Training sessions, whether US or Canadian are a great opportunity to learn by watching top riders learn. I spent some time today watching David work with his Canadian squad on cross-country technique at the beautiful Meredyth South. Not surprisingly, one thing that I have noticed is that the quality of horses and riders for the Canadians has improved dramatically over the past few years under David, and it is only a matter of time before they start winning Olympic and WEG team medals. The only other thing I will mention before writing about the training is that turnout was a bit questionable for a couple of the riders. I will never claim to be a turnout master, but I would hope that I wouldn’t show up to a cross country training session for the right to represent my country in old Woof boots.
The training sessions ran in hour long lessons with 4-5 riders in each. At the beginning of the session, David spoke about the importance of good fundamental cross-country technique and repeatedly stressed the importance of drills to build those fundamentals. David identified the five rider responsibilities: direction, speed, rhythm, balance, and timing. Each of these responsibilities needs to be established 5-6 strides before the jumping obstacle so that those final strides can be about maintaining and riding to the fence. David also stressed that a rider needs to teach the horse to balance from the body rather than the hands. Using a good position, a rider should teach the horse by asking first with the body and then correcting if necessary with the hands. Gradually the horse learns to rebalance from the body. This training should be an integral part of conditioning work.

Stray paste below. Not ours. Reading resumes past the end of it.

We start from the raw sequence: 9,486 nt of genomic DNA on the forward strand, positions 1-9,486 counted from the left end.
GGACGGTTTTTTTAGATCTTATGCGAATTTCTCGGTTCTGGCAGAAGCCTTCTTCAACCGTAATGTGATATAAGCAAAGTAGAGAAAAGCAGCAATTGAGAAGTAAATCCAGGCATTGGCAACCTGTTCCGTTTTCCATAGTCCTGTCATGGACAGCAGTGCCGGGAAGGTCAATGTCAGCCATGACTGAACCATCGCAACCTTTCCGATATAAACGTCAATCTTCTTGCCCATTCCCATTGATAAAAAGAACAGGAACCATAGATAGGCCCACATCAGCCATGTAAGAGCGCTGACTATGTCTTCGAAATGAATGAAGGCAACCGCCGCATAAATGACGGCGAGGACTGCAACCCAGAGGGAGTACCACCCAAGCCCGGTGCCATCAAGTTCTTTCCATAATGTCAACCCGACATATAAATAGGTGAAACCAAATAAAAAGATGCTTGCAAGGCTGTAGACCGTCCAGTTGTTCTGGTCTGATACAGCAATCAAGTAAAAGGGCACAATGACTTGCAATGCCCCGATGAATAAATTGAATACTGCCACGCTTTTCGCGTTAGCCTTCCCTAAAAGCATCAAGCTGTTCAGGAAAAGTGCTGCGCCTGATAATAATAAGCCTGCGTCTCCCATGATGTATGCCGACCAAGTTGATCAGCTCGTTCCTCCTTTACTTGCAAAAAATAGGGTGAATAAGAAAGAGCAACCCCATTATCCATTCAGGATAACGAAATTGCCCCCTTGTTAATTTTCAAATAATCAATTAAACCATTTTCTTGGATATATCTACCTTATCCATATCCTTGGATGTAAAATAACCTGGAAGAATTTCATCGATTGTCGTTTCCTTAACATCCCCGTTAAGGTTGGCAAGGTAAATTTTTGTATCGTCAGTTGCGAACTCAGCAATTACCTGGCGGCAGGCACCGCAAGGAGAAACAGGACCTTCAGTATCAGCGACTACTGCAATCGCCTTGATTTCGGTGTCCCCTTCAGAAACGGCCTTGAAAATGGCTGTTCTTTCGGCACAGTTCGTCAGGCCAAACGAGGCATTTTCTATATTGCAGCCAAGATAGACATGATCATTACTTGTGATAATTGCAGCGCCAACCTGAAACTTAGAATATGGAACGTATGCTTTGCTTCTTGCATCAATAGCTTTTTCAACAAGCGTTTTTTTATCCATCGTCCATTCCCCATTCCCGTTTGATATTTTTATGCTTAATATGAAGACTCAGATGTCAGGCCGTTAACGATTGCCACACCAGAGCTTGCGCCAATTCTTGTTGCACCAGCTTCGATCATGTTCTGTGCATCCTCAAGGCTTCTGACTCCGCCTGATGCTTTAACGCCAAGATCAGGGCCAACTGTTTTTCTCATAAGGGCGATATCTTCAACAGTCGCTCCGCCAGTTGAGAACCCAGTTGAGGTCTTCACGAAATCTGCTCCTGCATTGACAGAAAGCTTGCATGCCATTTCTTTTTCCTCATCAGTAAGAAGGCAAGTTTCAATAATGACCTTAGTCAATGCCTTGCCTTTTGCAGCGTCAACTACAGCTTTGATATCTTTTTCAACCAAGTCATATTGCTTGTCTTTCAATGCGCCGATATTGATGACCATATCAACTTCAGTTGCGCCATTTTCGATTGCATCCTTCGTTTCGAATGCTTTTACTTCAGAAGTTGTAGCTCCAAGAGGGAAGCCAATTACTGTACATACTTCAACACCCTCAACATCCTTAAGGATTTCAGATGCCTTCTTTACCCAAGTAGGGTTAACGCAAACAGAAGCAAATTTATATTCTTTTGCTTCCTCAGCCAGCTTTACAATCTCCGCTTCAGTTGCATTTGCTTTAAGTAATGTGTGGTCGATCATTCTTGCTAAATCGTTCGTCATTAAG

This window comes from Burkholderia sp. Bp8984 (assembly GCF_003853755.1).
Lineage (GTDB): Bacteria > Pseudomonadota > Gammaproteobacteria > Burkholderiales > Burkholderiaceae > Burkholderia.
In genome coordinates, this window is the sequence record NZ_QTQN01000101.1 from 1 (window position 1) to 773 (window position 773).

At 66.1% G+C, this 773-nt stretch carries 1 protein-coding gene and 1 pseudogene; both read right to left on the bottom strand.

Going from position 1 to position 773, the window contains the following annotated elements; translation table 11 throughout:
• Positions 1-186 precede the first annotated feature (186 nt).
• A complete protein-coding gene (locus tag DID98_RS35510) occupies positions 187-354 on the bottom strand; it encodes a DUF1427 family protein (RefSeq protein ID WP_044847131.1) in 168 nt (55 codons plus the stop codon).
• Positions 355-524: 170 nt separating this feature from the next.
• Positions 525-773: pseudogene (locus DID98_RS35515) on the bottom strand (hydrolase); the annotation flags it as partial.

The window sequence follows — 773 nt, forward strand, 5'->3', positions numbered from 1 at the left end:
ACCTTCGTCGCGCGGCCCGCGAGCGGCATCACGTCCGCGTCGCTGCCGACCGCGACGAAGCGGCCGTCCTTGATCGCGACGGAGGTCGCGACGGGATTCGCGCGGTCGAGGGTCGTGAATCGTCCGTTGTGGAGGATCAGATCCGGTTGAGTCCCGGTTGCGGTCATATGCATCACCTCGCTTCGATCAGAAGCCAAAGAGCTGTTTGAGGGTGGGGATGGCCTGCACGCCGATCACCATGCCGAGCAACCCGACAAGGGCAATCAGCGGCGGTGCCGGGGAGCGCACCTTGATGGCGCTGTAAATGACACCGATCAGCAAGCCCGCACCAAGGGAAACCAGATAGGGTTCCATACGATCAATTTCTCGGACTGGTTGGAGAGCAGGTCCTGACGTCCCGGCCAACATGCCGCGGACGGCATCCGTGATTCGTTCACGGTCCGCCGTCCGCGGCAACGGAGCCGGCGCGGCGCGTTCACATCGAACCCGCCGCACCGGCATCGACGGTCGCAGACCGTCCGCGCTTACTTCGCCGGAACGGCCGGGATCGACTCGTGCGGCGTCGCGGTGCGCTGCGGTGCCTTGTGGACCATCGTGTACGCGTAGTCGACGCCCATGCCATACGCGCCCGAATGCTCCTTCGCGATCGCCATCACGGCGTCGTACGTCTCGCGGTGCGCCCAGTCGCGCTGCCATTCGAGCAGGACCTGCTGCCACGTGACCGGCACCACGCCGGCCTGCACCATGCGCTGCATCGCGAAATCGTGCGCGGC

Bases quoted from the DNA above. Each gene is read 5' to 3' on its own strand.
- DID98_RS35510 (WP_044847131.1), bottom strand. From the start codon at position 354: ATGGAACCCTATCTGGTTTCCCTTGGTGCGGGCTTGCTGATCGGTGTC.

The exercise: David placed a vertical showjump with a small log underneath it (to provide some structure and a good ground-line), and used markers to denote 5, 7, 9, 11, and 13 strides away from the fence. Riders were asked to treat the jump as a galloping fence, and then as the A element of a coffin. Whatever the type of fence, the riders needed to establish proper direction, speed, rhythm, and balance by the last (5 strides out) marker. Gradually each rider found the distance before the fence that they needed to begin to rebalance to achieve the desired result by that last marker. As the position and technique of the riders improved, they were able to wait longer and longer to begin the rebalancing process. According to David, fast XC horses can rebalance from a 4* gallop to whatever canter is appropriate for the obstacle in around 3 strides. Eventually the riders jumped a galloping fence before coming back to a coffin canter for the vertical. So, if you have an open field (or arena) that isn’t covered in snow, grab some makers, pace off distances, and go eventing.